Some OS X Mavericks users like me have been plagued with a problem sometime since the release of OS X 10.9 last fall: Our Macs won't wake from sleep and reconnect to the local Wi-Fi network. Apple says the problem is fixed in OS X 10.9.4. Has it been fixed for you?
OS X 10.9.4 has been in testing for weeks, first available to registered Apple developers in late May and more recently to customers who enrolled in the company's AppleSeed program, which provides pre-release software to a limited number of Mac users.
On Monday Apple posted 10.9.4 for the general public. According to the release notes, the update "fixes an issue that prevented some Macs from automatically connecting to known Wi-Fi networks" and "improves the reliability of waking from sleep."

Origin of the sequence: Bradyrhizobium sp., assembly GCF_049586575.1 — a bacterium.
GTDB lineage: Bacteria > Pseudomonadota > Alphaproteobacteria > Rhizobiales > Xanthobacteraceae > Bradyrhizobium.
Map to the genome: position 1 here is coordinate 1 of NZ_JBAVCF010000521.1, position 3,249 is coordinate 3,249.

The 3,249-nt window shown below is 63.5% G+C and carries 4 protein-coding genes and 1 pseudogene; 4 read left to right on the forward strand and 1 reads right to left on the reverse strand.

Back in April I told you about a way I'd discovered to at least temporarily fix the problem. It involved blasting your Mac's Bluetooth prefs and starting over from scratch. Indeed, it did fix my problems, but they eventually returned after I'd started adding back in Bluetooth devices.
What was so maddening about it is that even after I removed the Bluetooth device profiles, the problem kept happening. Only taking the scorched earth approach — deleting that Bluetooth plist file in Mavericks' Preferences folder would do the trick.
Apple doesn't note any changes to Bluetooth in this release, and as usual, its release notes are vague enough that it's unclear what exactly was done to fix the Wi-Fi wake from sleep issue.
I've updated, of course, and I haven't seen the problem manifest itself. But it's only been a couple of hours, so it's really too soon to tell.
Now that the update is out in the world, I encourage you to download it and install it to see if it makes a difference. Then report back here and let me know.